The examples in this chapter are simplified and can only be read as representative of the use of the methods. However, even in this context one can make observations about their use. While they point out the differences between the methods, they also illustrate some strong similarities. These similarities point to some fundamental principles that can form the foundation for hybrid methods.
The two approaches have significantly different ideas of the depth and scope of metrics needed to manage the project. TSP has detailed process-control metrics as well as quality and performance measures. The XP measures tend to be product oriented and are used primarily to estimate progress and schedule future iterations.
There is a marked difference between XP and TSP in the specificity of the process followed. XP has a few guidelines and some fairly strict practices, while TSP provides a larger number of detailed scripts, forms, and roles, as well as process exit criteria that serve as baselines for tailoring the project's processes.
The level and scope of project reporting is another activity where the two approaches vary. XP reporting is generally informal and temporal, while TSP has established reports for many of the tasks and phases of the project that are maintained as a history of the project. XP does have a historian, but the XP notion of history is more one of capturing what did and didn't work rather than documenting activity.
Finally, there is a distinct difference in the way the two approaches handle their customer interface. TSP has a much more formal relationship with the customer than XP's collocated, customer participation paradigm. While both seek support from the customer and are committed to satisfy their needs, there is a contractual feel to the TSP customer relationship, as opposed to the collegial feel in XP.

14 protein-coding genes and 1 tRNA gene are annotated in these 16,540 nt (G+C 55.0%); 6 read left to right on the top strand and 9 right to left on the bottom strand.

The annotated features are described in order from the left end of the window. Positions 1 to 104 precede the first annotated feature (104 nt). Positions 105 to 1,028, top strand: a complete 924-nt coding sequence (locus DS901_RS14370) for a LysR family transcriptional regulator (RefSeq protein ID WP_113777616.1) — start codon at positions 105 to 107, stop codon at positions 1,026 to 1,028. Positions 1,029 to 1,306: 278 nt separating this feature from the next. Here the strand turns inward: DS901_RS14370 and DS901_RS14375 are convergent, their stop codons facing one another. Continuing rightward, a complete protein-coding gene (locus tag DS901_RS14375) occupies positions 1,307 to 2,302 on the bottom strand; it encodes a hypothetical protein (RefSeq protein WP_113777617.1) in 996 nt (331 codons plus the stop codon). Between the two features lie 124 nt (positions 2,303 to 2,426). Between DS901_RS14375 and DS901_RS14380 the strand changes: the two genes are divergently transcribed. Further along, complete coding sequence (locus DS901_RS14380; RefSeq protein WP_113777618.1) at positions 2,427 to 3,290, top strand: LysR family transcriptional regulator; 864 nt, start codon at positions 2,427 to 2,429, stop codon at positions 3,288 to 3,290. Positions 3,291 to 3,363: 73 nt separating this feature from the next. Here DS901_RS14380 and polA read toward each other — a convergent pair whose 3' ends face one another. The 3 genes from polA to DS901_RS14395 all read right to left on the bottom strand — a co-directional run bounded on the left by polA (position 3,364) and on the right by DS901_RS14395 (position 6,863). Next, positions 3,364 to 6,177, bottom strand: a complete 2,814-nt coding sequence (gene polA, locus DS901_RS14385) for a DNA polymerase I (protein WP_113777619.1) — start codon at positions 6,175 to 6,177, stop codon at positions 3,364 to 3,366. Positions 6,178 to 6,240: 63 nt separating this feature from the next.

Surprisingly, there are strong similarities in the two methods. Both rely heavily on a collaborative team environment with specific responsibilities, roles, and accountability. There are well-defined roles in each method, although the level of specificity of a particular role differs significantly. Following the spiral philosophy, they are both risk- and increment-driven with iterative planning and execution cycles. Both methods do rely on differing levels of performance measurement to support effort estimation. There is a similar emphasis on technical matters. Test-first is espoused by both of the methods, although XP has a stronger requirement for automated test facilities.
By observing the nature of the interactions and the type of activities performed in implementing both an agile and disciplined method, it is much easier to see the connection points where the methods may be complementary. In Chapters 4 and 5 we will examine how to take advantage of the similarities to develop successful development strategies.
The bottom line, however, is that getting the people factors right is much more important in the end than technology or method considerations. Each method enabled the team to jell around its mode of operation and to find roles for team members that fit their skills and stimulate their growth. It is likely that some or most of the TSP people would be less than satisfied working on the XP team and vice versa. But diversity is what makes life interesting.
Perhaps the most important people factor in both PSP/TSP and XP is what Watts Humphrey might call “preparedness” and what Kent Beck calls “courage.” When PSP/TSP and XP teams are faced with an unanticipated user need, they are quick to respond. They are also quick to prepare and courageously defend a counterproposal for deferring either the previously planned schedule or functionality. Any technique that promotes this kind of preparedness, courage, and solidarity in managing the expectations of overdemanding users has in one stroke removed a major source of software overruns and failures.